Roger Clemens: Unhittable
The last time Roger Clemens pitched against the New York Mets, he thumped Mike Piazza in the head with a fastball. So when the Yankees hurler visited Shea Stadium Saturday—and had to stand in and bat—the Mets vowed revenge. They ordered pitcher Shawn Estes to throw a duster. One problem: He missed. Estes' opening fastball sailed behind Clemens' back pocket. On subsequent pitches, he never came near him.
The sportswriters sound strangely relieved. "Another classic New York psycho moment, this was not," the Chicago Sun-Times' Jay Mariotti writes. "Rather, it was one of those important days when the lunatic fringe of sports was reminded of life's best revenge. Don't get even by stooping to Clemens' gutter-bully level. … No, drill him for a couple of home runs. Embarrass him into a fielding gaffe. Knock him around, tattoo him with a loss, make him hurt the professional way."
Now, back to the world outside New York: The Yankees-Mets series makes for scintillating television, but the rest of the interleague schedule is pretty boring. The San Jose Mercury News' Skip Bayless asks why MLB overlords force the Giants to play the Athletics every year, given that no one cares. "Neither fandom wants to give the other the pleasure of appearing to care about losing to them. So the only rivalry is to see which side can be more blasé about the rivalry."
And forget the Freeway Series. "You can't call what the Dodgers and Angels have a rivalry," the Los Angeles Times' Diane Puchin writes. When Angels pitcher Dennis Cook pegged Dodgers outfielder Shawn Green Sunday, both benches cleared, but the players didn't have the heart to come to blows. "The Yankees and Mets, they would have thrown punches. That's what East Coast rivals do. … West Coast rivals simply sputter some bad words under their breaths, then shuffle off the field. Some players on each team were actually giggling as they walked back to their dugouts."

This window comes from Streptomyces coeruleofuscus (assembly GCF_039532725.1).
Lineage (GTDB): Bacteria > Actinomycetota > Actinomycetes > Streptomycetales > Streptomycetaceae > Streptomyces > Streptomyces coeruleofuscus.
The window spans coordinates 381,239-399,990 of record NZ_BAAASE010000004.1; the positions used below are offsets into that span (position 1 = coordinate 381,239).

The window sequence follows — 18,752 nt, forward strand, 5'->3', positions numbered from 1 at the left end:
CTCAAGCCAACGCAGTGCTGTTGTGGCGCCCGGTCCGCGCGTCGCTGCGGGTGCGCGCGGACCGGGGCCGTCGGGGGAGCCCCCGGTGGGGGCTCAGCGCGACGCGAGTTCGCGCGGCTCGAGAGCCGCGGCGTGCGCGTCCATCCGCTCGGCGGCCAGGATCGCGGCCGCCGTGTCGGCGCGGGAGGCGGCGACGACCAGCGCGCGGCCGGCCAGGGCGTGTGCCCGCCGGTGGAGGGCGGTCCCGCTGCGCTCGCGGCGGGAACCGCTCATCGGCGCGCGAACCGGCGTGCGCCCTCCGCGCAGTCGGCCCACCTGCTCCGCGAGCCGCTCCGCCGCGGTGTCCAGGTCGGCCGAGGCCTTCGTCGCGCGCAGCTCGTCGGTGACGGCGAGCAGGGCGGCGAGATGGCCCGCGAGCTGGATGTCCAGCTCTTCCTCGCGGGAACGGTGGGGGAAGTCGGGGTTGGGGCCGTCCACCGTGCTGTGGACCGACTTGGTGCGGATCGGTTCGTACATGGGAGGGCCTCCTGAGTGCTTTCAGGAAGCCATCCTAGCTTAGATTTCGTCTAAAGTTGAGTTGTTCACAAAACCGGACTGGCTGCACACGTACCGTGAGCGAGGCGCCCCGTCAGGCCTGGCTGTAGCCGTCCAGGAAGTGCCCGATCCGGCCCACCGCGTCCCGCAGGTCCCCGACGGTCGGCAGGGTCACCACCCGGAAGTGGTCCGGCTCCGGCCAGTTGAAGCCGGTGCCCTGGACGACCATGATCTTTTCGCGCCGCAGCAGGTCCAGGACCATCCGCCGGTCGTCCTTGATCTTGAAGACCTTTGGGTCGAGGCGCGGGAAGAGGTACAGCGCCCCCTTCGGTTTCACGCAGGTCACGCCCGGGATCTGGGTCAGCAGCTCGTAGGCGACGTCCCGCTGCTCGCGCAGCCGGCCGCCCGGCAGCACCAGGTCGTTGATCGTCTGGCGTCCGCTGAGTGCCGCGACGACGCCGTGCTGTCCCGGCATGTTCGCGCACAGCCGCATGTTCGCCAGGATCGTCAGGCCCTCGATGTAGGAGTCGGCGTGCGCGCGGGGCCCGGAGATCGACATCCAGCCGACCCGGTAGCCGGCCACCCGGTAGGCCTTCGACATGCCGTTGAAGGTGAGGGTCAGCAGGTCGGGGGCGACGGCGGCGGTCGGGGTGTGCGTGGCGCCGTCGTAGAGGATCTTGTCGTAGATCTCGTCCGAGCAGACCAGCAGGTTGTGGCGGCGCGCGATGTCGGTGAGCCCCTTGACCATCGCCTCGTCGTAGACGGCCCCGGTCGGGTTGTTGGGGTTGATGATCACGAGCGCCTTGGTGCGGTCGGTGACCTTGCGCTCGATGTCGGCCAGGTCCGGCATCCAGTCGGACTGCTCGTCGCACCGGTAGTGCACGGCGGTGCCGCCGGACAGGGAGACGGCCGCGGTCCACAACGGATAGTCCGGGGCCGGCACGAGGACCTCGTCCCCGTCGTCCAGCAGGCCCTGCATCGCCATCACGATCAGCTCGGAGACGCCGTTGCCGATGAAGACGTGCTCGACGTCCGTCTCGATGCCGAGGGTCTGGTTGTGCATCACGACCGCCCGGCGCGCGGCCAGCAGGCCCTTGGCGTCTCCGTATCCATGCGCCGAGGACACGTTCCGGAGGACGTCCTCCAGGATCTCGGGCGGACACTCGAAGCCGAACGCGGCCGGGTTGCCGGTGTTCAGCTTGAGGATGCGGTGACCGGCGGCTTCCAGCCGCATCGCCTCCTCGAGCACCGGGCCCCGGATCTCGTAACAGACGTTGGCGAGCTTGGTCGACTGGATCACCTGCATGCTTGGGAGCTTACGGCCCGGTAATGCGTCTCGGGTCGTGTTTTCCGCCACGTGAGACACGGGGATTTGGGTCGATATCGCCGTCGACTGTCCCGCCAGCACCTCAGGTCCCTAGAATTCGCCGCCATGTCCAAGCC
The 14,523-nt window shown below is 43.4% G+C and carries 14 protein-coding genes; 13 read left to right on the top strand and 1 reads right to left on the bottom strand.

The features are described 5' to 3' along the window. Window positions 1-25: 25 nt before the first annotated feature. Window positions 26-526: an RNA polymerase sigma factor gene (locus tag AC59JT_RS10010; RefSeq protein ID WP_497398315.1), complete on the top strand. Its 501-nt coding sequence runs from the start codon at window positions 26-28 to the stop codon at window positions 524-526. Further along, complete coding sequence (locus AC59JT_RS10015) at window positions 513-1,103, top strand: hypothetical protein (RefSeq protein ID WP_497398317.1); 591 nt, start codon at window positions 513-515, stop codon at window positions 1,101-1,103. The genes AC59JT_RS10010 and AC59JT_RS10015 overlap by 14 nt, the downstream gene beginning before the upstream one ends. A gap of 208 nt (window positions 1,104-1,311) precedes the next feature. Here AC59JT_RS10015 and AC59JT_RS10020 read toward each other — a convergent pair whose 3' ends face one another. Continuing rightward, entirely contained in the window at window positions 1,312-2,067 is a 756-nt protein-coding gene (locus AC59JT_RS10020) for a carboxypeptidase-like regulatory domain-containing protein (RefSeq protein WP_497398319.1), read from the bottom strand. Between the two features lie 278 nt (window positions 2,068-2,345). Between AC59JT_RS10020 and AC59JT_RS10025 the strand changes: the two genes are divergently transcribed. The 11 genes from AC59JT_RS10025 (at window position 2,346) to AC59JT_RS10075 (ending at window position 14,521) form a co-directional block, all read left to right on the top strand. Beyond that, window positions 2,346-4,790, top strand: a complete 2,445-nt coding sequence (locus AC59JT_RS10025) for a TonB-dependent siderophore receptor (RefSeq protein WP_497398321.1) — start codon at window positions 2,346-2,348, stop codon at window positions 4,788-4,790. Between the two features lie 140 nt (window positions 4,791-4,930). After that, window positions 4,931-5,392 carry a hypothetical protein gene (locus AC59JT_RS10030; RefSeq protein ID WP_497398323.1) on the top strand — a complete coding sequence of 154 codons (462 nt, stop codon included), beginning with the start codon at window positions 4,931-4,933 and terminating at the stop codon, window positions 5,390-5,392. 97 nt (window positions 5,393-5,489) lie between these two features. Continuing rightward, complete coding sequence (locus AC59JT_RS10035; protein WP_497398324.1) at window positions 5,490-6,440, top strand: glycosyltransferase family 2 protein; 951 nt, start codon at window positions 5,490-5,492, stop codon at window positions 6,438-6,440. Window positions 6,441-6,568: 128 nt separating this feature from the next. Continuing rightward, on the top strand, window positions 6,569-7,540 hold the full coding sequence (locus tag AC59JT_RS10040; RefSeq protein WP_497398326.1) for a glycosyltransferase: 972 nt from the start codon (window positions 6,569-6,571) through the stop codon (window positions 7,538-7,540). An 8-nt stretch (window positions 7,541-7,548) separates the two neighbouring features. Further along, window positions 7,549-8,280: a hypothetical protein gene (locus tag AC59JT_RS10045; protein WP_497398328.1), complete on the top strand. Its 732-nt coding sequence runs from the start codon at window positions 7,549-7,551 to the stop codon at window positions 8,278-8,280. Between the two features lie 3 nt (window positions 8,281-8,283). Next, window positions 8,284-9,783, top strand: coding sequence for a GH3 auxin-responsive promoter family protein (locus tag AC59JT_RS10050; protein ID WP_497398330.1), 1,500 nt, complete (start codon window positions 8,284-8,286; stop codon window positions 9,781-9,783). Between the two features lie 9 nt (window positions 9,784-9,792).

Wake me when we're a dynasty: The Los Angeles Lakers swept the New Jersey Nets to win their third straight title last week, but columnists won't concede that they're a so-called NBA "dynasty" yet. The Kansas City Star's Jason Whitlock says the Lakers must "four-peat" to earn the "dynasty" distinction. ESPN.com's Bill Simmons agrees, arguing that any dynasty must survive a rough challenge to its supremacy. Was no one watching the Western Conference Finals?
In other NBA news, the Chicago Tribune's Sam Smith reports that Mike Dunleavy, a small forward from Duke, is considering withdrawing his name from the NBA draft list and returning to college. (Dunleavy would be a senior and still have a year of eligibility left.) What could drive Dunleavy away from NBA millions and back to Durham? The Golden State Warriors, the sad-sack franchise that has designs on taking him with the No. 3 pick.
The San Francisco Chronicle's Ray Ratto advises Dunleavy on how to flunk his interview with the Warriors. "He could simply not show, which is usually a strong indication of disinterest. He could call the Warriors and say, 'I'm sorry, but I'm scheduled for a dose of whooping cough and will have to reschedule for sometime in July.' Or, better, to say it in a foreign language."
Department of Pathos: Former Arkansas Razorbacks hoopster Ron Huery auctioned off his Final Four ring to pay outstanding traffic fines, the Memphis Commercial Appeal's Phil Stukenborg reports. The ring fetched $1,500 on Ebay. Huery, 34, who played in the 1990 Final Four, owes the city of Memphis more than $3,000. He hasn't driven in eight years.
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Bryan Curtis, Slate's "Middlebrow" columnist, writes for Grantland, Texas Monthly, and Newsweek. Follow him on Twitter.